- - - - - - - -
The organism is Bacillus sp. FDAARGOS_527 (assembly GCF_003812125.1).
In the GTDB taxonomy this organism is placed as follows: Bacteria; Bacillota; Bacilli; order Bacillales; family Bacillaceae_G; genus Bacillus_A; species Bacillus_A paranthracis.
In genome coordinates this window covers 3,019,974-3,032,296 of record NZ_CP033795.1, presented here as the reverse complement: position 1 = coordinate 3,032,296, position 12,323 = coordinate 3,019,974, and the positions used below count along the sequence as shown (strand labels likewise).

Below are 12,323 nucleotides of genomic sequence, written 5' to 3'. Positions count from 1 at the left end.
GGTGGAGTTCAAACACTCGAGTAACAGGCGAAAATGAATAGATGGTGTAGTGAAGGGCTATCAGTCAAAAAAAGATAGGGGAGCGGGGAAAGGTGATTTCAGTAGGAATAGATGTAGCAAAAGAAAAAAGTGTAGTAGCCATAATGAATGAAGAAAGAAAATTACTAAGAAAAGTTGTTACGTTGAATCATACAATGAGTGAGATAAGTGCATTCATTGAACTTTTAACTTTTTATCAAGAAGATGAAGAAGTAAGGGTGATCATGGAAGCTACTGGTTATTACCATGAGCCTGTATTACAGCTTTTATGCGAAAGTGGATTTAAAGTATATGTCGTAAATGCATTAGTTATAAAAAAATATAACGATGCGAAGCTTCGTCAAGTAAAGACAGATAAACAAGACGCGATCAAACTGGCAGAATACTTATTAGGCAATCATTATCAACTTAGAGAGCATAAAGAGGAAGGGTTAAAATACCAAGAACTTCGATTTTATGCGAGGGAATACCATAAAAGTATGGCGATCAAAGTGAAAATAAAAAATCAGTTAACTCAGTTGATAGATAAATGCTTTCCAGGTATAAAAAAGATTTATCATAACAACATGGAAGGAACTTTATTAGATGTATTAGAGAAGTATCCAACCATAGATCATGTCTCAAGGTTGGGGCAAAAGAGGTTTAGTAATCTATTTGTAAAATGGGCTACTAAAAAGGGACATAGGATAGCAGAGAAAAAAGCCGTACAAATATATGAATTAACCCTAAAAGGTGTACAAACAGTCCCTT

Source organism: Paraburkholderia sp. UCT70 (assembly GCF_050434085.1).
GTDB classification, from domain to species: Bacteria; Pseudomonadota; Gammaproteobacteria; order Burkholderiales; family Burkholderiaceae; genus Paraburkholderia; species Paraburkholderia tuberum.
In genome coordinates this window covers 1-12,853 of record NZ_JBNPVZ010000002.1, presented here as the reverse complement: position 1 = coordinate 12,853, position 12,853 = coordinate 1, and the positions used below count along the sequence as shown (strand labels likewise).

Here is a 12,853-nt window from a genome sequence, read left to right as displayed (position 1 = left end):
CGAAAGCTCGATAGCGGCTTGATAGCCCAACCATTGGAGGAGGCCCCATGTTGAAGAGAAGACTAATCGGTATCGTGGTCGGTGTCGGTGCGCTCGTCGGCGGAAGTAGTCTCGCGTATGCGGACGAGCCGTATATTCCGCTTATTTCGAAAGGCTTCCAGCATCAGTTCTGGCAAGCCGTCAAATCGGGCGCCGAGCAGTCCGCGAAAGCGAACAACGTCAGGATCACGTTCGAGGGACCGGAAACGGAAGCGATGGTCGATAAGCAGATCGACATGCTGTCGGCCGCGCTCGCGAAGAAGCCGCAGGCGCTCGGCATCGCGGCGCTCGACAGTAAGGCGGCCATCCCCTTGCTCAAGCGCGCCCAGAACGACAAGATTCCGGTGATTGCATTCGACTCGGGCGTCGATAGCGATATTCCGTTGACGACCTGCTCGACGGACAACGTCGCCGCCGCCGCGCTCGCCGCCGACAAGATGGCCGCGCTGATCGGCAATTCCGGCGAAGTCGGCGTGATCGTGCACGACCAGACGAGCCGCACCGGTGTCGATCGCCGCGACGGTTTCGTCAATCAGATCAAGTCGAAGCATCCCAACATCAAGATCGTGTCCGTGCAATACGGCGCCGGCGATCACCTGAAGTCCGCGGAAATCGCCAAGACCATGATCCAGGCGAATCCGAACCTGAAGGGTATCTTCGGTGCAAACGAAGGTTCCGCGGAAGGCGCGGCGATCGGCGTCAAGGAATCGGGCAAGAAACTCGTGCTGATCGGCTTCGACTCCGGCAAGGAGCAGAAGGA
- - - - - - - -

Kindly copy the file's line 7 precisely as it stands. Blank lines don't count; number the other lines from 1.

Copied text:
GTDB classification, from domain to species: Bacteria; Pseudomonadota; Gammaproteobacteria; order Burkholderiales; family Burkholderiaceae; genus Paraburkholderia; species Paraburkholderia tuberum.